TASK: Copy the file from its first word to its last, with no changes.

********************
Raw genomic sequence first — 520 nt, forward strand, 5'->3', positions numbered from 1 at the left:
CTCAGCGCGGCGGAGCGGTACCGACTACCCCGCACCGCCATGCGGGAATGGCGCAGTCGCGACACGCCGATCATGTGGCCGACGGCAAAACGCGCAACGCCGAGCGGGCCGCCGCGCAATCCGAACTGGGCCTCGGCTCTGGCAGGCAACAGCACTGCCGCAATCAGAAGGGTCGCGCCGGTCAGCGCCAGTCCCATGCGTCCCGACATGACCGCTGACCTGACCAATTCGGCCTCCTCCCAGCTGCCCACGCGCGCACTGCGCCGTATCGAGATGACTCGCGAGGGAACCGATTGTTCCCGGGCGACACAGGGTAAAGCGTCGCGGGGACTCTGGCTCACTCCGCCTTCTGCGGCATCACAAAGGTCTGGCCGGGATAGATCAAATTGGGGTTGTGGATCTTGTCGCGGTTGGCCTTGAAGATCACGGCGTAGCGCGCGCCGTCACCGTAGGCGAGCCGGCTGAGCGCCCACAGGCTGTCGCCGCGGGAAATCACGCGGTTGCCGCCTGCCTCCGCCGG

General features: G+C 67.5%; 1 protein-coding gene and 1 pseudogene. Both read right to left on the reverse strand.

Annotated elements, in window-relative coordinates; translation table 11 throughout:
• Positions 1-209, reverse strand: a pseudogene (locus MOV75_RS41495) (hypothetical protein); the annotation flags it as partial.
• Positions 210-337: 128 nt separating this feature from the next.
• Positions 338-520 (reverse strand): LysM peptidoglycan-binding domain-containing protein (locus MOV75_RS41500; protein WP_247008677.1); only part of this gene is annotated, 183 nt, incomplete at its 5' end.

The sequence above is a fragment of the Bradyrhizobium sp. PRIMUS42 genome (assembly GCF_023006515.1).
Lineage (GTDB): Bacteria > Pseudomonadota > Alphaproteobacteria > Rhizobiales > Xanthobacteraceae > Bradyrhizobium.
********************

Raw genomic sequence first — 520 nt, forward strand, 5'->3', positions numbered from 1 at the left:
CTCAGCGCGGCGGAGCGGTACCGACTACCCCGCACCGCCATGCGGGAATGGCGCAGTCGCGACACGCCGATCATGTGGCCGACGGCAAAACGCGCAACGCCGAGCGGGCCGCCGCGCAATCCGAACTGGGCCTCGGCTCTGGCAGGCAACAGCACTGCCGCAATCAGAAGGGTCGCGCCGGTCAGCGCCAGTCCCATGCGTCCCGACATGACCGCTGACCTGACCAATTCGGCCTCCTCCCAGCTGCCCACGCGCGCACTGCGCCGTATCGAGATGACTCGCGAGGGAACCGATTGTTCCCGGGCGACACAGGGTAAAGCGTCGCGGGGACTCTGGCTCACTCCGCCTTCTGCGGCATCACAAAGGTCTGGCCGGGATAGATCAAATTGGGGTTGTGGATCTTGTCGCGGTTGGCCTTGAAGATCACGGCGTAGCGCGCGCCGTCACCGTAGGCGAGCCGGCTGAGCGCCCACAGGCTGTCGCCGCGGGAAATCACGCGGTTGCCGCCTGCCTCCGCCGG

General features: G+C 67.5%; 1 protein-coding gene and 1 pseudogene. Both read right to left on the reverse strand.

Annotated elements, in window-relative coordinates; translation table 11 throughout:
• Positions 1-209, reverse strand: a pseudogene (locus MOV75_RS41495) (hypothetical protein); the annotation flags it as partial.
• Positions 210-337: 128 nt separating this feature from the next.
• Positions 338-520 (reverse strand): LysM peptidoglycan-binding domain-containing protein (locus MOV75_RS41500; protein WP_247008677.1); only part of this gene is annotated, 183 nt, incomplete at its 5' end.

The sequence above is a fragment of the Bradyrhizobium sp. PRIMUS42 genome (assembly GCF_023006515.1).
Lineage (GTDB): Bacteria > Pseudomonadota > Alphaproteobacteria > Rhizobiales > Xanthobacteraceae > Bradyrhizobium.